Take the 2-minute tour ×
Cryptography Stack Exchange is a question and answer site for software developers, mathematicians and others interested in cryptography. It's 100% free, no registration required.

I'm looking for a toy encryption system that has a specific property that when decrypting it with a key that is close enough to the key used in the encryption, it will produce some of the original plain text.

The idea is to use it as a game/teaching system where kids can try to break a cyphertext but instead of using cryptanalisys on the cyphertext, I want them to try different keys and then the decrypted text would provide feedback as of how close the key really is, for example:

I encrypt

attack at dawn with key 1234

and let's say the cyphertext is

ABCDEFGHIKLMN

now, if I try to decrypt the cyphertext with key, for example, 1288, it should display some of the plaintext, in order to hint the breaker that the key is somewhat close to the real one

think of it as an encryption system a la Mastermind

A simple substitution cipher kind of does the trick, but I'm wondering if there are other ciphers that behave that way (preferrable with smaller key space)

share|improve this question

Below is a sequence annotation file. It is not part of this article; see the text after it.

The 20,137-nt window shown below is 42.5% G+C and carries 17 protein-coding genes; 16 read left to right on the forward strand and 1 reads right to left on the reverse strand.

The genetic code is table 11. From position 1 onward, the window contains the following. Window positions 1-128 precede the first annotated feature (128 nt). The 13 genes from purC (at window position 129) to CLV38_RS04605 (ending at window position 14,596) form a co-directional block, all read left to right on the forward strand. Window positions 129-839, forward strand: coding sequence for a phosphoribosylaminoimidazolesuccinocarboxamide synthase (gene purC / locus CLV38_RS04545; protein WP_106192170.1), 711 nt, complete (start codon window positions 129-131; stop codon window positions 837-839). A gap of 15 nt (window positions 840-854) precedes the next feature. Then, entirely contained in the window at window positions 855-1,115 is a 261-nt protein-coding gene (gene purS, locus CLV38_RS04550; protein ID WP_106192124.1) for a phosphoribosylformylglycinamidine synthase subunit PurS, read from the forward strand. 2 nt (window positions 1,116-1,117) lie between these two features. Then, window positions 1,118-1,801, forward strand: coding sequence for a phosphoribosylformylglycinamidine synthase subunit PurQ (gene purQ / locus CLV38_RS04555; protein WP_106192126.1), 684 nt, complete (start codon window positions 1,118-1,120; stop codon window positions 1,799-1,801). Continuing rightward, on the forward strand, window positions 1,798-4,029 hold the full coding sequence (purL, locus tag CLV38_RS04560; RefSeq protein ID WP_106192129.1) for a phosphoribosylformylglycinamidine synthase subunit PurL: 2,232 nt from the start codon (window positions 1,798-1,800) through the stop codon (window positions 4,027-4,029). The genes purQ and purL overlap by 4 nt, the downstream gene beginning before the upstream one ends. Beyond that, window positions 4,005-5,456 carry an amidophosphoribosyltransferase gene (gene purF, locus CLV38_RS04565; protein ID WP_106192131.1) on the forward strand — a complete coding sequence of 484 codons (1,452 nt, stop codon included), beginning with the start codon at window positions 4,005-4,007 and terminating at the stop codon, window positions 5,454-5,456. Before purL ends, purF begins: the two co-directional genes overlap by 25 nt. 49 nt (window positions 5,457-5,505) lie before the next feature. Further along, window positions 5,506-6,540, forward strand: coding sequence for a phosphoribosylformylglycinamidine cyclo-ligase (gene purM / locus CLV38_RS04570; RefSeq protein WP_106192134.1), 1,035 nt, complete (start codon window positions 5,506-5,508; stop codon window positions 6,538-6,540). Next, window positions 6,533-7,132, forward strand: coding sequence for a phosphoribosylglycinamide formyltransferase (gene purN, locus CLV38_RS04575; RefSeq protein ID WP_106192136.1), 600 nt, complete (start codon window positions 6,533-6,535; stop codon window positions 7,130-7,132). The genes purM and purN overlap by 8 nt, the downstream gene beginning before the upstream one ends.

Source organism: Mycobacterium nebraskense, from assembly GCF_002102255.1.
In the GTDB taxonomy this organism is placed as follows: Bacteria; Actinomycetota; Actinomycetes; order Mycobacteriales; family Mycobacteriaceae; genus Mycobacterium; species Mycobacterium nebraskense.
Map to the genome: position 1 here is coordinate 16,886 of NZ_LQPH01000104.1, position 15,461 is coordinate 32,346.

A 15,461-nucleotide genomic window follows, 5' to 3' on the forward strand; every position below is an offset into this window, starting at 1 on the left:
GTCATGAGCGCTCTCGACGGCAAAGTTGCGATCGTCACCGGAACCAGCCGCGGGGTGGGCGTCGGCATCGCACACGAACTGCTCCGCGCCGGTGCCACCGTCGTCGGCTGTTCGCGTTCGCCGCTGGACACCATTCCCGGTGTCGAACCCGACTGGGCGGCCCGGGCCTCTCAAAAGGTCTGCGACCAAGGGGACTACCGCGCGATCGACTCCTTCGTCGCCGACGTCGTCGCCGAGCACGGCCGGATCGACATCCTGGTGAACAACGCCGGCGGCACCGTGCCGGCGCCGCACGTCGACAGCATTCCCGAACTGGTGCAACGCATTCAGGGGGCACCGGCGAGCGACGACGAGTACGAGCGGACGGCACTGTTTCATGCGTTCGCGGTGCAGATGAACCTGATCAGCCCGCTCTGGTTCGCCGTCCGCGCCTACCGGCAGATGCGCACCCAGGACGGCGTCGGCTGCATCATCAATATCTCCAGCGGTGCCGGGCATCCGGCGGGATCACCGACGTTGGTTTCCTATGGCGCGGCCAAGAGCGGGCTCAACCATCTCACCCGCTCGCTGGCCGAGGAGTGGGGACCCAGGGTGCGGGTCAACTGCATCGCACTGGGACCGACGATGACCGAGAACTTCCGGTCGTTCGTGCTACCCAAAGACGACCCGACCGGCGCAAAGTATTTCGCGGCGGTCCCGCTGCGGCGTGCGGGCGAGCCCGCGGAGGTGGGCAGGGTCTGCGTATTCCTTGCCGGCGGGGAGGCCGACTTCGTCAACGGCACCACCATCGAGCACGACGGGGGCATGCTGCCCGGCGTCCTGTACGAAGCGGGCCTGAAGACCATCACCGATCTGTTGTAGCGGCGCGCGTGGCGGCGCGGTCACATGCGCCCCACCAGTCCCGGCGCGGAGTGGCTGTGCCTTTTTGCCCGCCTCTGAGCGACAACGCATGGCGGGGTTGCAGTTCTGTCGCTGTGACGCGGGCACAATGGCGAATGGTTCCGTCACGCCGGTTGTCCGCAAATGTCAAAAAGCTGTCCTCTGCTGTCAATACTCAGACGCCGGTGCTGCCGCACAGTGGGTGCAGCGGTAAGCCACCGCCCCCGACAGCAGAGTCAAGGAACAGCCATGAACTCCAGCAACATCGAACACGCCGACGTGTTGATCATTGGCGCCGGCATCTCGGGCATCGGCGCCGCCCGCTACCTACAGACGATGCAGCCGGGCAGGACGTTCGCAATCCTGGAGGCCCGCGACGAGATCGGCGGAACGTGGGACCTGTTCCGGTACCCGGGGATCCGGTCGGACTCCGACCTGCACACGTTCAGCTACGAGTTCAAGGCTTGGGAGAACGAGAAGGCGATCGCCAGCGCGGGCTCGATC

3  
One thing that comes to mind is the Vigenere cipher. If you get a few of the key characters right, some of the plaintext characters are revealed. Eventually you can work out the rest of the key by taking guesses at possible plaintext words (though a more powerful and general solution exists). That said the "key distance" isn't like the one in your example (e.g. you'd have keys "CRYPTO" and "CRYPTA" instead of 1234 and 1288) but their Hamming distance should do fine as a metric. –  Thomas Jul 23 '13 at 2:49
1  
Something that might be interesting to you too is the CrypTool portal (www.cryptool.org/en/), which offers e-learning software for teachers and pupils. –  e-sushi Jul 31 '13 at 21:09

1 Answer 1

up vote 5 down vote accepted

You can try NSA's CryptoKids page. It's been around for some years and the ciphers have varying difficulty so you might at least get some ideas.

Alternatively you can use plain XOR encryption with a twist: Encrypt multiple consecutive letters with the same character. For example, if $|m|=n$ then $|k|=n/4$ and do $c_i,...c_{i+4}=k_i \oplus m_i,...,m_{i+4}$. That should give good feedback with every correct guess.

share|improve this answer

Your Answer

 
discard

By posting your answer, you agree to the privacy policy and terms of service.

Not the answer you're looking for? Browse other questions tagged or ask your own question.